Breakingviews - BBVA shows European banks how to exit the U.S

A view of the PNC Bank building in Washington January 21, 2010.

LONDON/NEW YORK (Reuters Breakingviews) - European immigrants historically moved west to seek their fortune. Spanish lender BBVA is taking the opposite path after selling its U.S. subsidiary to PNC Financial Services for $11.6 billion in cash. The transaction enables boss Carlos Torres to turn thankless toil into shareholder gold. Wandering peers Banco Santander and HSBC, may struggle to repeat the trip.

The sale represents a painful reversal of BBVA’s efforts to develop its western frontier after spending $9.6 billion on Compass Bancshares in 2007. Strategically, however, it makes sense. A spike in bad debt charges has knocked the U.S. division’s earnings by three-quarters this year, reducing its annualised return on tangible equity to around 2%, according to Breakingviews calculations. Yet while the pandemic has squeezed U.S. regional bank valuations, they remain much higher than in Europe. PNC is paying BBVA the equivalent of 1.3 times the unit’s tangible book value.

The windfall solves BBVA’s capital conundrum, lifting its common equity Tier 1 capital ratio from 11.5% to 14.5%. That puts the Spanish group in line with the European industry average and about 250 basis points ahead of domestic rival Santander. Torres plans to return some of the cash to shareholders, once regulators allow. But the sale also lets him play the kingmaker in a consolidating Spanish market, for example by snapping up struggling Banco de Sabadell.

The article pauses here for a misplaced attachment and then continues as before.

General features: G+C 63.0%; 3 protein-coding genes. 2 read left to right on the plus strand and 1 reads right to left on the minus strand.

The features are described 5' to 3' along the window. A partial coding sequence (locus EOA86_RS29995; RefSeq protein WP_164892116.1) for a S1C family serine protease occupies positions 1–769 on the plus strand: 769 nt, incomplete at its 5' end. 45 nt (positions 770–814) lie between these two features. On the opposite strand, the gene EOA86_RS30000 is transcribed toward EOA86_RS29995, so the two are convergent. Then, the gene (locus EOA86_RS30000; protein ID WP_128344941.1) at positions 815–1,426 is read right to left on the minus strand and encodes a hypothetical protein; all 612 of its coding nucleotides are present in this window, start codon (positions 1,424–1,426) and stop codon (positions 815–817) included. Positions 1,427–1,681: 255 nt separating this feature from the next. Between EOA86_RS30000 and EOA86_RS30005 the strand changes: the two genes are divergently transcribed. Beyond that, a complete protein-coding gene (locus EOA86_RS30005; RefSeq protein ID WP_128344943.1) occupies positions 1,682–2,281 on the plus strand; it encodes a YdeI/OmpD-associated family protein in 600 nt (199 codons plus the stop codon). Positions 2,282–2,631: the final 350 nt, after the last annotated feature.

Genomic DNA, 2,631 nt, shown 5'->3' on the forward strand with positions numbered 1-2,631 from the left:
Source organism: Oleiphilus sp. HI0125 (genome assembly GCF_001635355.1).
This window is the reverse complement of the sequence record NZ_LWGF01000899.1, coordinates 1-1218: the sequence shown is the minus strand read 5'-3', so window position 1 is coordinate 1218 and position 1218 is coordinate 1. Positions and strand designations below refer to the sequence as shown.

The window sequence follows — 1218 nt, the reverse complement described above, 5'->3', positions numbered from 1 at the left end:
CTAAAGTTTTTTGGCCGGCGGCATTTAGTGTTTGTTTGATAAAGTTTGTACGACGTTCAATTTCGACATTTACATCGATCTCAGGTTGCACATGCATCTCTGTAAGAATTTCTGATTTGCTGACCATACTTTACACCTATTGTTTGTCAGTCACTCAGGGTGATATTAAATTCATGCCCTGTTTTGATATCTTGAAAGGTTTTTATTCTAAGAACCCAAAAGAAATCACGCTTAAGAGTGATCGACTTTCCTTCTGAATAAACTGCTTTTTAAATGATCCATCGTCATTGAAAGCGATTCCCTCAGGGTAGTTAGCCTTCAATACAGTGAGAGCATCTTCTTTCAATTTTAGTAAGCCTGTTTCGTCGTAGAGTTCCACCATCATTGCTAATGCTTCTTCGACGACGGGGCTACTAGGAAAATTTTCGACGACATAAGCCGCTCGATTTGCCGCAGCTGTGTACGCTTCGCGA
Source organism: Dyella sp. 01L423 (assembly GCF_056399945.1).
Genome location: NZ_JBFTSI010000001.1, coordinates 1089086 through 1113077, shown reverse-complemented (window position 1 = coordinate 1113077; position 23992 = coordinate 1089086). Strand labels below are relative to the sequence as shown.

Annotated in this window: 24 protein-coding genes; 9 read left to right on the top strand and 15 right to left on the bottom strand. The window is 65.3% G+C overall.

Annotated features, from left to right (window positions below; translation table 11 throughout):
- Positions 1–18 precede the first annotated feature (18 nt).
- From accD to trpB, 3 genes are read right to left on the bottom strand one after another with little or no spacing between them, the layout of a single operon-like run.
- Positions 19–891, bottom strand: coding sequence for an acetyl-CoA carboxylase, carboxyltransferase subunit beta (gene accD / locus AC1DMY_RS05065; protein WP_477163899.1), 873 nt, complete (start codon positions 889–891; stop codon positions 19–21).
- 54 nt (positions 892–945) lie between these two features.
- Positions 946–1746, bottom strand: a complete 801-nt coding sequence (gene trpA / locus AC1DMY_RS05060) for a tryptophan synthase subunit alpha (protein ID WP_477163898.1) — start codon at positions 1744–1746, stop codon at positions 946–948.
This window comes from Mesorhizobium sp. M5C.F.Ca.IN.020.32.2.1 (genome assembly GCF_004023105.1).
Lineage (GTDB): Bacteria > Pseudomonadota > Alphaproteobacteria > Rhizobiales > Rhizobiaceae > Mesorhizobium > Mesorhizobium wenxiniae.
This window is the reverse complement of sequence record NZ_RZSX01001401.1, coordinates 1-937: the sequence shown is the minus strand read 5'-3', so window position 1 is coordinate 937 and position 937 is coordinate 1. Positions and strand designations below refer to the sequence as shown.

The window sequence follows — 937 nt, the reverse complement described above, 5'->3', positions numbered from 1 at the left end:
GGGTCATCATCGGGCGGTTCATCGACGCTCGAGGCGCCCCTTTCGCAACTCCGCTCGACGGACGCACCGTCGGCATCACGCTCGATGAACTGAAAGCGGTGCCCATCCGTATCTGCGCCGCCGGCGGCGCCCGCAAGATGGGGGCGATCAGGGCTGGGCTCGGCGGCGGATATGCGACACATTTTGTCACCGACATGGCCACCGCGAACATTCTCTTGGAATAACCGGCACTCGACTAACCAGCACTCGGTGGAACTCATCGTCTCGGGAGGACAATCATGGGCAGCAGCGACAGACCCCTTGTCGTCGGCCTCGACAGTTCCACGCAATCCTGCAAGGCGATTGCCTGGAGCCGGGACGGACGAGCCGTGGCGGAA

Other European lenders with subscale American units should follow suit and up sticks. Banks such as Santander and HSBC argue the United States provides them with an important source of earnings diversification. But both lenders garner less than a tenth of their overall profit from their stateside operations. Besides, the businesses struggled to earn a respectable return even before the pandemic. Santander and HSBC’s local operations earned returns on tangible equity of 5% and 1.5%, respectively, in 2019.

A sale similar to BBVA’s would be welcomed by shareholders, who pushed the Spanish group’s shares up 15% on Monday morning. But there’s a shortage of suitable buyers. PNC had bagged $17 billion from the sale of its 22% stake in asset management giant BlackRock earlier in the pandemic, giving it an enviable treasure chest. Most other American lenders are under pressure from regulators to preserve capital, while legislators are sceptical of bank consolidation. BBVA’s rivals may find it harder to retreat to the Old World.


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